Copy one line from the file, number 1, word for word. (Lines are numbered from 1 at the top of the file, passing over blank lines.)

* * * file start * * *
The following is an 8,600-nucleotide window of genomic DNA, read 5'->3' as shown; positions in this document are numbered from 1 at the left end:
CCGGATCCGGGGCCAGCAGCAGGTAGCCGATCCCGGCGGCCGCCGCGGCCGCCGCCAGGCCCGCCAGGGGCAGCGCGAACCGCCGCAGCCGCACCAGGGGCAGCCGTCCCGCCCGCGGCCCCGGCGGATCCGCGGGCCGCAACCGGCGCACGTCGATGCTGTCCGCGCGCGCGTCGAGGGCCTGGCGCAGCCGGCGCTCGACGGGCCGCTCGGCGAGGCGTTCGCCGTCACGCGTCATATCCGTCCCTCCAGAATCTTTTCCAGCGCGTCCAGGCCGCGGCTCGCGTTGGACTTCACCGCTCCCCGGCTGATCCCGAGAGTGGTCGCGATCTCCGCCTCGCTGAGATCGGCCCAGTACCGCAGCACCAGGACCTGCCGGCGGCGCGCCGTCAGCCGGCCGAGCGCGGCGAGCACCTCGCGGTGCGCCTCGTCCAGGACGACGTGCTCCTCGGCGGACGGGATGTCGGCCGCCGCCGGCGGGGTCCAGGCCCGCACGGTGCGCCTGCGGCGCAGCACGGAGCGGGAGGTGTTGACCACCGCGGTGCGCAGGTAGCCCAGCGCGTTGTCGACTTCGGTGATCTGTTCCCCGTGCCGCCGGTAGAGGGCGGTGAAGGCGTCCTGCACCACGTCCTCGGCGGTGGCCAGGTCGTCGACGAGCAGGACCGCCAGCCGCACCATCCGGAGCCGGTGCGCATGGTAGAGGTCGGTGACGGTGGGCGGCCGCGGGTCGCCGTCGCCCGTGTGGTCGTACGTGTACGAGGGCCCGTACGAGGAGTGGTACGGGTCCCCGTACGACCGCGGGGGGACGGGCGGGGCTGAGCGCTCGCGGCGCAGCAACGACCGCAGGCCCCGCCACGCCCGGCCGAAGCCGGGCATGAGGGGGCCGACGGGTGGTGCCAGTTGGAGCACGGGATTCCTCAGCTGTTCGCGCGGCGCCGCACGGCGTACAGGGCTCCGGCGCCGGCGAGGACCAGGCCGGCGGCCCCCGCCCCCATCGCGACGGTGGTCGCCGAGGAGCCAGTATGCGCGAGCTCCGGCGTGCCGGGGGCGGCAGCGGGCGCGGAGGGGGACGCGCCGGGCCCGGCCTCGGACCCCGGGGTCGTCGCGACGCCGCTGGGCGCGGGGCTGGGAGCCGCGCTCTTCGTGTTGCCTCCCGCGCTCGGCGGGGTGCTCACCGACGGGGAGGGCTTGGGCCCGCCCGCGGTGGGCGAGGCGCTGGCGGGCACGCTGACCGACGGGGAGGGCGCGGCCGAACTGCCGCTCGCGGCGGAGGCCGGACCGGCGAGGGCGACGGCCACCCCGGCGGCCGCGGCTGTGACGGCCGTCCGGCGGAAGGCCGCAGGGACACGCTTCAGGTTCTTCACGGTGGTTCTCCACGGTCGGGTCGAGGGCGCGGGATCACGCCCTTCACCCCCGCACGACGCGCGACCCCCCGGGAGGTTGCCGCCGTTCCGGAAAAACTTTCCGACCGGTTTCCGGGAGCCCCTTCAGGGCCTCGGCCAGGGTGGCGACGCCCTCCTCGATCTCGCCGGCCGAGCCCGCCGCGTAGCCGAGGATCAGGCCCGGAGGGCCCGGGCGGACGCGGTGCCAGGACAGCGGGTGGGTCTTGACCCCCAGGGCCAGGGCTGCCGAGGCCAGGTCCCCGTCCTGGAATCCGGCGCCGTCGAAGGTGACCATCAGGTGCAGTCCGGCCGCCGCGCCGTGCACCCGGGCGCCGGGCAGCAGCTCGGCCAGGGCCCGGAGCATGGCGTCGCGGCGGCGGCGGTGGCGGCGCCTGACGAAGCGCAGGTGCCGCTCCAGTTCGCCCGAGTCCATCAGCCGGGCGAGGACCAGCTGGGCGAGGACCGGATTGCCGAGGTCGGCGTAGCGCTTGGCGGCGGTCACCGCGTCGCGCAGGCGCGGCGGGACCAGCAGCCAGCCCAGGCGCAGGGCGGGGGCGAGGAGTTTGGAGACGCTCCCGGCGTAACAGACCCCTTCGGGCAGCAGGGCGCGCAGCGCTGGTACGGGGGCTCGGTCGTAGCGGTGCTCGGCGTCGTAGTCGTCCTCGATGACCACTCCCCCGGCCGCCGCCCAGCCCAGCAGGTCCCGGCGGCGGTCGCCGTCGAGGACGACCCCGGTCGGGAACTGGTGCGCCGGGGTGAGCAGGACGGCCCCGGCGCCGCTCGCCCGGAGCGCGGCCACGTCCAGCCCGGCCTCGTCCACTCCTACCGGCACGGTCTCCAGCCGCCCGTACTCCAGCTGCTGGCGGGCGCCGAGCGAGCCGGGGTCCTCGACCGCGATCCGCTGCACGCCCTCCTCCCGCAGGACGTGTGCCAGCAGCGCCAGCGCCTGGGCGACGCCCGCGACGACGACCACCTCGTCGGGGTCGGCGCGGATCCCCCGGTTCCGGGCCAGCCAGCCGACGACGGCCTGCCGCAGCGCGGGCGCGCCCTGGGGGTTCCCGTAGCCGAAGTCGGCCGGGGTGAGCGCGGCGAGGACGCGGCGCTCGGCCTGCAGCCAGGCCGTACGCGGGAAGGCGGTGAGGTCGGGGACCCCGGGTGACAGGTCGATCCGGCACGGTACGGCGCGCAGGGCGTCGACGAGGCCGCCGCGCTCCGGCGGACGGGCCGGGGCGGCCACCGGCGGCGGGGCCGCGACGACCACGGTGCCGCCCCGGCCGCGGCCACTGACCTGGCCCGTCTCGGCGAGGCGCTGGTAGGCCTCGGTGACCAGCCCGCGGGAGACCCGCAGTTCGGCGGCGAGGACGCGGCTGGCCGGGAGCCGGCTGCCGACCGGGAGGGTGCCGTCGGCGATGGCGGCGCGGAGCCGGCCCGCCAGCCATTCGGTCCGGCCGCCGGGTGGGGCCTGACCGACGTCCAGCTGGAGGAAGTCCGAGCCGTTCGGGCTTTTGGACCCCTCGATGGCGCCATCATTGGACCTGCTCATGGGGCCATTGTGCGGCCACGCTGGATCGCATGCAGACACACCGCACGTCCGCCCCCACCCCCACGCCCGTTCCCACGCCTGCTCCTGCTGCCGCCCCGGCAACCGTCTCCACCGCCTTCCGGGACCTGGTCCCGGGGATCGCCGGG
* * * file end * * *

The following is an 8,600-nucleotide window of genomic DNA, read 5'->3' as shown; positions in this document are numbered from 1 at the left end: